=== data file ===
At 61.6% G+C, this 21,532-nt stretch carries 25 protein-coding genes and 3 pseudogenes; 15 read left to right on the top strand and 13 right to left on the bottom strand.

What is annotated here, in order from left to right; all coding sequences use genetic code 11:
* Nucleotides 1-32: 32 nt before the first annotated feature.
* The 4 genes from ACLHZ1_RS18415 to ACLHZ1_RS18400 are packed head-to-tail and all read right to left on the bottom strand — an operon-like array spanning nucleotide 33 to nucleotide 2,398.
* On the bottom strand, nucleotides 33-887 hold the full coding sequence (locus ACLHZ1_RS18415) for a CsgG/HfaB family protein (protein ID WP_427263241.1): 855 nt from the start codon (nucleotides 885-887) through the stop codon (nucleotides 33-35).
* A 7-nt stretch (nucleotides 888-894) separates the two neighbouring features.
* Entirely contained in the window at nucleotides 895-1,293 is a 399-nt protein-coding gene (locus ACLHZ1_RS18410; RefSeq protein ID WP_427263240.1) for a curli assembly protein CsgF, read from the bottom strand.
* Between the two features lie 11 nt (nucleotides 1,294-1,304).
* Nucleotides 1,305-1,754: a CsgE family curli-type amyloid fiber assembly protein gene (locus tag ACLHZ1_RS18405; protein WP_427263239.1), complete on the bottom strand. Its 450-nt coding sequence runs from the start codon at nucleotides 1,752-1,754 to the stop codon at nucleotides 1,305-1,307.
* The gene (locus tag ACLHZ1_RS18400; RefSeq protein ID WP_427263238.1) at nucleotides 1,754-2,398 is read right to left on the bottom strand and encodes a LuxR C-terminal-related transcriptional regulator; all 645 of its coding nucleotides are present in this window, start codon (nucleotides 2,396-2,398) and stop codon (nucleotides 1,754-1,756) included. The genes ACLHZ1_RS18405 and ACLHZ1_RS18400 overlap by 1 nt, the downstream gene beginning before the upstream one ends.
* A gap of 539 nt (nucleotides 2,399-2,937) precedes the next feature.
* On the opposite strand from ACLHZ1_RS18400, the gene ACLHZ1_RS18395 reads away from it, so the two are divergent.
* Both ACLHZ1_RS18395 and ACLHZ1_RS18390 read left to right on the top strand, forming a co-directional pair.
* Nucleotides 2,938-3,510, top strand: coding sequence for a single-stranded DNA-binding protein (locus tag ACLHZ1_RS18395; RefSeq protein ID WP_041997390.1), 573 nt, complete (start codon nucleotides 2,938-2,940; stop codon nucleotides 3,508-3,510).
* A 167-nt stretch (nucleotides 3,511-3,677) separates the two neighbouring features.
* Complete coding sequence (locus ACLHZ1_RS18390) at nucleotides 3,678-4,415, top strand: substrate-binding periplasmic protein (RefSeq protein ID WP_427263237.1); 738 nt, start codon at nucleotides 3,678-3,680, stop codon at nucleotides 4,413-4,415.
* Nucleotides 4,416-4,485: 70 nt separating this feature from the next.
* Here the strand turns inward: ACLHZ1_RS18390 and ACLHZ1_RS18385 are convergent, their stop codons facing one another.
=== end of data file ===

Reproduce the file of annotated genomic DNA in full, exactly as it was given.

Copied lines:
At 61.6% G+C, this 21,532-nt stretch carries 25 protein-coding genes and 3 pseudogenes; 15 read left to right on the top strand and 13 right to left on the bottom strand.

What is annotated here, in order from left to right; all coding sequences use genetic code 11:
* Nucleotides 1-32: 32 nt before the first annotated feature.
* The 4 genes from ACLHZ1_RS18415 to ACLHZ1_RS18400 are packed head-to-tail and all read right to left on the bottom strand — an operon-like array spanning nucleotide 33 to nucleotide 2,398.
* On the bottom strand, nucleotides 33-887 hold the full coding sequence (locus ACLHZ1_RS18415) for a CsgG/HfaB family protein (protein ID WP_427263241.1): 855 nt from the start codon (nucleotides 885-887) through the stop codon (nucleotides 33-35).
* A 7-nt stretch (nucleotides 888-894) separates the two neighbouring features.
* Entirely contained in the window at nucleotides 895-1,293 is a 399-nt protein-coding gene (locus ACLHZ1_RS18410; RefSeq protein ID WP_427263240.1) for a curli assembly protein CsgF, read from the bottom strand.
* Between the two features lie 11 nt (nucleotides 1,294-1,304).
* Nucleotides 1,305-1,754: a CsgE family curli-type amyloid fiber assembly protein gene (locus tag ACLHZ1_RS18405; protein WP_427263239.1), complete on the bottom strand. Its 450-nt coding sequence runs from the start codon at nucleotides 1,752-1,754 to the stop codon at nucleotides 1,305-1,307.
* The gene (locus tag ACLHZ1_RS18400; RefSeq protein ID WP_427263238.1) at nucleotides 1,754-2,398 is read right to left on the bottom strand and encodes a LuxR C-terminal-related transcriptional regulator; all 645 of its coding nucleotides are present in this window, start codon (nucleotides 2,396-2,398) and stop codon (nucleotides 1,754-1,756) included. The genes ACLHZ1_RS18405 and ACLHZ1_RS18400 overlap by 1 nt, the downstream gene beginning before the upstream one ends.
* A gap of 539 nt (nucleotides 2,399-2,937) precedes the next feature.
* On the opposite strand from ACLHZ1_RS18400, the gene ACLHZ1_RS18395 reads away from it, so the two are divergent.
* Both ACLHZ1_RS18395 and ACLHZ1_RS18390 read left to right on the top strand, forming a co-directional pair.
* Nucleotides 2,938-3,510, top strand: coding sequence for a single-stranded DNA-binding protein (locus tag ACLHZ1_RS18395; RefSeq protein ID WP_041997390.1), 573 nt, complete (start codon nucleotides 2,938-2,940; stop codon nucleotides 3,508-3,510).
* A 167-nt stretch (nucleotides 3,511-3,677) separates the two neighbouring features.
* Complete coding sequence (locus ACLHZ1_RS18390) at nucleotides 3,678-4,415, top strand: substrate-binding periplasmic protein (RefSeq protein ID WP_427263237.1); 738 nt, start codon at nucleotides 3,678-3,680, stop codon at nucleotides 4,413-4,415.
* Nucleotides 4,416-4,485: 70 nt separating this feature from the next.
* Here the strand turns inward: ACLHZ1_RS18390 and ACLHZ1_RS18385 are convergent, their stop codons facing one another.